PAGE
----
OLYMPIA — Gov. Jay Inslee on Wednesday imposed a statewide moratorium on evictions of residential tenants, saying no person should be forced from their home as the COVID-19 outbreak worsens.
A major unemployment crisis is unfolding after Inslee, like other governors, this week ordered the closure of many businesses and imposed restrictions on others, in an effort to slow the spread of the new coronavirus. Inslee’s temporary ban of evictions is one of several steps the state is taking to provide a lifeline to residents and businesses.
“We know that we are heading for some really choppy economic waters,” Inslee said, “and like when we face any squall, we know that we’re going to get through that squall and that storm. But it is going to be tough while we do that.”
Washington is a major hot spot in the U.S. and has led the nation in deaths. Statewide, there have been more than 1,180 confirmed COVID-19 cases and at least 66 fatalities since the outbreak began in January, according to the state Department of Health.
Public Health – Seattle & King County reported 44 new COVID-19 cases Wednesday afternoon, bringing the official case count in King County to 562. The total of confirmed deaths in King County is 56 through Tuesday, March 17.
In Snohomish County, where Washington’s first infection case was discovered, there have been more than 310 positive tests for the new coronavirus and at least six fatalities, according to the Snohomish Health District.
Inslee shook off press questions about whether Washingtonians will soon be ordered to shelter in place, or what next steps people in the state could expect.
“Listen, that is a futile thing to think about,” he said. “Today we’re making decisions to help people and their economic conditions, and we can’t just try to speculate what may happen 30, 40, 60 days from now. It’s just a futile excercise of chasing our tail.”
The press conference came on the heels of a near-shutdown of the U.S.-Canadian border by governments of both nations.
“I want to make clear, this is not just a Canadian problem,” Inslee said. “This is not just an American problem. It is not just a Chinese problem. It is a problem for all humanity.”
On Wednesday afternoon, Inslee focused on economic relief in the state.
Under the governor’s Wednesday order, landlords are barred from evicting someone who fails to pay rent on time. It’s in effect for 30 days. Landlords are prohibited from issuing a 20-day notice for unlawful occupancy unless they can demonstrate it’s necessary to ensure the health and safety of the tenant or others.
Law enforcement may not enforce eviction orders based solely on nonpayment of rent under the measures announced by the governor. This would exclude circumstances such as the commission of a crime on the premises or nuisance issues, according to the governor’s office.
Even before Inslee’s announcement at a news conference Wednesday, several cities, including Everett, enacted emergency measures to halt residential evictions of tenants who are unable to pay the rent.
Soon some Small Business Adminstiration funds could be coming to landlords, depending on their size, Inslee said. But the first priority, the governor said, was to prevent people from becoming homeless in the midst of a public health crisis.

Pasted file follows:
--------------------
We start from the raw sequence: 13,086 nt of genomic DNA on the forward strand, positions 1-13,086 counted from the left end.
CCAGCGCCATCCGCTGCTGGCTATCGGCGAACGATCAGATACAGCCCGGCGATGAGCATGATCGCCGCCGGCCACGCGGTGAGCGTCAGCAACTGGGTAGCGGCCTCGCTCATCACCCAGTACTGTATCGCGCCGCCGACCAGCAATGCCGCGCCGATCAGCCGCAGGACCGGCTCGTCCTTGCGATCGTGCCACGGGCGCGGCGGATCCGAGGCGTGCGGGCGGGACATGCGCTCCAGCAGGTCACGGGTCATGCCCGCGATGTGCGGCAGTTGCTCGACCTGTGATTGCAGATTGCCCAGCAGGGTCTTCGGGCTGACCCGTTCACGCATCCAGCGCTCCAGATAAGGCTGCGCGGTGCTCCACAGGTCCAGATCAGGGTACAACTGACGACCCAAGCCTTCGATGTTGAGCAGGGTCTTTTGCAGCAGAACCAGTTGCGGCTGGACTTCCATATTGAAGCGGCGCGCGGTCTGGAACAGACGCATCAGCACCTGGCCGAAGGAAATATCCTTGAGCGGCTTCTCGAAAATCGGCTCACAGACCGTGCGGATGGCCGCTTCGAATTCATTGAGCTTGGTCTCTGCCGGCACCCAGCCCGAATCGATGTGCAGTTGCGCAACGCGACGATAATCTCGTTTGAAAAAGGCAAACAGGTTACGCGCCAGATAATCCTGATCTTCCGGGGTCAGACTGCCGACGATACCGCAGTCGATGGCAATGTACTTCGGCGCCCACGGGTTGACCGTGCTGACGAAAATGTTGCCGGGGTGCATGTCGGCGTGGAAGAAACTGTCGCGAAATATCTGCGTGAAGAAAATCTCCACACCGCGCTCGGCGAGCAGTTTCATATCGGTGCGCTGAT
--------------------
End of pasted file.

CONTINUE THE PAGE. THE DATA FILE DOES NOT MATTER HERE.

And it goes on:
The governor urged public utilities to suspend disconnect fees for nonpayment, waive late fees for customers who are out of work and offer them payment plans. Several utilities, including the Snohomish County Public Utility District and Puget Sound Energy, have already taken some or all of those steps.
Inslee also waived the one-week waiting period to receive unemployment insurance.
Applications for unemployment saw about a 150 percent spike last week, and updated numbers for this week were still being compiled Wednesday, said Suzi LeVine, commissioner of the state Employment Security Department.
Meanwhile, there had been more than a 500 percent
The governor announced up to $5 million in small grants for small businesses facing the threat of closure due to COVID-19. The state Department of Commerce will coordinate an application process.
In related news Wednesday:
• President Donald Trump said that the U.S. Department of Housing and Urban Development will suspend foreclosures and evictions from public housing for the next 60 days.
• The U.S. Navy could soon send a 1,000-bed hospital ship to Washington to serve non-COVID-19 patients, a move which would enable area hospitals to provide care for more residents diagnosed with the deadly coronavirus.
Inslee said Wednesday he had asked to have the ship brought to Puget Sound, because the region’s medical infrastracture will likely be strained sooner than anywhere else in the nation.
The governor made the request in writing Tuesday.
“It is clear that our medical capacity is the first to be impacted and is now the most severely challenged in the nation,” he wrote to the president. “We anticipate that our hospitals will be in crisis by the end of this month.”
Members of Washington’s congressional delegation planned to send a letter to the president asking him to deploy the Mercy here. It wasn’t immediately known how quickly either ship could deploy. USNI News reported seeing the Mercy in a maintenance yard in San Diego.
Inslee expects the ship’s crew would treat “more normal” medical emergencies, and free up hospital beds for use to combat COVID-19. Each ship is manned by military medical personnel, requiring at least a few days to mobilize those personnel from active duty and reserve forces.
Inslee concluded his letter to Trump saying he could “think of no better way to signal to the residents of Washington that their Federal government is fully committed to their health and survival than the sight of a large U.S. Navy hospital ship dropping anchor in the harbor at Seattle.”